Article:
Results revealed that TS produced similar or greater crop yield and nutrient recovery compared to urea fertilizer, especially when it was injected. This probably was due to the presence of plant nutrients such as phosphorus and sulfur in the TS, as well as its relatively high nitrogen content, in the form of ammonium. The injection of TS was a more effective application method since its placed nutrients closer to the growing crop roots when injected in soil.

The results of this study suggest that land application of TS can be an effective solution for waste TS management.

Switching to bioenergy is Sweden's strategy to lessen climate change as well as decrease the country's reliance on fossil fuel. The short-rotation coppice willow (SRCW) is a fast-growing and potentially high-yielding energy crop that can be burnt or gasified to produce heat and power. By using the SRCW, Sweden hopes to alleviate climate change.

Swedish University of Agricultural Sciences researchers assessed SRCW farming and the effect it has on climate. This would also identify key factors influencing the potential of SRCW in alleviating climate change. From these identified factors, different scenarios were simulated and analyzed to identify which of the factors had the most influence on the climate. A carbon balance model was also used to simulate carbon content changes between soil, biomass and atmosphere under Swedish growing conditions.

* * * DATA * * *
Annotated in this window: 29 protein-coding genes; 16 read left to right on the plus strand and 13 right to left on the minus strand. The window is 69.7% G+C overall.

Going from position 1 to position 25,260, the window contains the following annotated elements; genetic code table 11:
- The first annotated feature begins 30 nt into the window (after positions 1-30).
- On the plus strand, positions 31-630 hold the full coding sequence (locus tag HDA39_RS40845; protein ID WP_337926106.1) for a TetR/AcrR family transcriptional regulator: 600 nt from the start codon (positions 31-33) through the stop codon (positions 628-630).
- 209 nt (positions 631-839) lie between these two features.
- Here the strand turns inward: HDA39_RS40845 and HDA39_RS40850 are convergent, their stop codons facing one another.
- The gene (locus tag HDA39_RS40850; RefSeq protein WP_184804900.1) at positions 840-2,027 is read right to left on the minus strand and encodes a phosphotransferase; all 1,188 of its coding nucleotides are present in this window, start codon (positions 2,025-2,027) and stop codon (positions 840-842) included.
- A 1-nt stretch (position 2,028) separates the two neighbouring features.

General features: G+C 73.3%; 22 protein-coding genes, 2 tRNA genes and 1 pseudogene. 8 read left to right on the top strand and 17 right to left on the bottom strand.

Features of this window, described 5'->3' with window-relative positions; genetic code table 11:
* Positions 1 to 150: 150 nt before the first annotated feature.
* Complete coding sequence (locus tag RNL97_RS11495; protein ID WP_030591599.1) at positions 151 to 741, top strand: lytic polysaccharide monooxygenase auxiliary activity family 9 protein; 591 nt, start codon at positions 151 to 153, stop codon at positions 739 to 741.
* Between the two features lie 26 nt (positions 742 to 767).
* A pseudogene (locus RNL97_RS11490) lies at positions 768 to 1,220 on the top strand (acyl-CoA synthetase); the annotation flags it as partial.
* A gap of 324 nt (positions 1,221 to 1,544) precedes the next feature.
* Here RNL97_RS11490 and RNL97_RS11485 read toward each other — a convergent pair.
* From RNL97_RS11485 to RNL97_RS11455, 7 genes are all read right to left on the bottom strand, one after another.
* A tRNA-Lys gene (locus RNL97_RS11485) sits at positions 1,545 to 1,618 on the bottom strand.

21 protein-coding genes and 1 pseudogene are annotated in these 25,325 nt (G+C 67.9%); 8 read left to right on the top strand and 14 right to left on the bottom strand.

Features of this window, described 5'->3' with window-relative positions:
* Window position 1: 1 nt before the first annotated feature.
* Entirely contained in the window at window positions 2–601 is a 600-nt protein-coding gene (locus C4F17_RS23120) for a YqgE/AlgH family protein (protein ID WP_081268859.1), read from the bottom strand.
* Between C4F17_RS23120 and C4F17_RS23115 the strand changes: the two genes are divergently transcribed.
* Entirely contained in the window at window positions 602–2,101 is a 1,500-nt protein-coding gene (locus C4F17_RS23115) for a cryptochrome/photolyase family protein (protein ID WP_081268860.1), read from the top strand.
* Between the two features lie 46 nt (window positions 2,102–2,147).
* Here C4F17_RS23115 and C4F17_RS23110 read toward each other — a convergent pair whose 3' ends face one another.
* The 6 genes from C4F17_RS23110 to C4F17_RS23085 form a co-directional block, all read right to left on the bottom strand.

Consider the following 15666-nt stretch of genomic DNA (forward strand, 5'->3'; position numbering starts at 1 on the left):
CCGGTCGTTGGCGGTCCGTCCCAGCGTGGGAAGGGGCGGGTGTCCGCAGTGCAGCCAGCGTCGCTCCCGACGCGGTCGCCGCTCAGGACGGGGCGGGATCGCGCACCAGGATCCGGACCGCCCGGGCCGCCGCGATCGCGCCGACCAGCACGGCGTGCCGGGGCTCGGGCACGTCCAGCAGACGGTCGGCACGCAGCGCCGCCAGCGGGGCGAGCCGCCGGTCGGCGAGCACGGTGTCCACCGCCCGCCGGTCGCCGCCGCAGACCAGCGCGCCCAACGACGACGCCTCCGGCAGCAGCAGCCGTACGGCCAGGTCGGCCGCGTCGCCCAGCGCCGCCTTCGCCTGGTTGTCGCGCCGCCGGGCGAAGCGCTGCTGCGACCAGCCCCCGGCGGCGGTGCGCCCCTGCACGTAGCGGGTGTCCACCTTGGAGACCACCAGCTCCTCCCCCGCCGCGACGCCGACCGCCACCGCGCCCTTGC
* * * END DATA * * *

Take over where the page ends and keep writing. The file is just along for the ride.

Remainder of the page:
The results indicated that SRCW can act as a temporary carbon sink and therefore has a mitigating effect on climate change. The most important factor in alleviating climate change was the carbon yield of SRCW.

With the recent revival of interest in the use of plant-derived waste oils as renewable replacements for fossil diesel fuel, researchers from the Department of Food Phytochemistry and the University of Sevilla in Spain are now searching for new processing byproducts with the potential to be a source for oils for biofuel production. Olive-pomace oil (OPO), a suitable oil for biofuel production, can be extracted from a by-product of processed olives for oil extraction, alperujo.

A steam treatment of alperujo is being used in the OPO extraction industry. The steam treatment improves centrifugation and facilitates drying for further OPO extraction. Crude OPO from steam-treated alperujo was proven to be good source for producing biodiesel. Oil characteristics and yield were evaluated and compared with the results of the untreated samples. These were then compared to other oils commonly used in biodiesel production. 

Result revealed that there were no yield differences observed between oils from alperujo and oils commonly used for biofuel production.

Biofuels Processing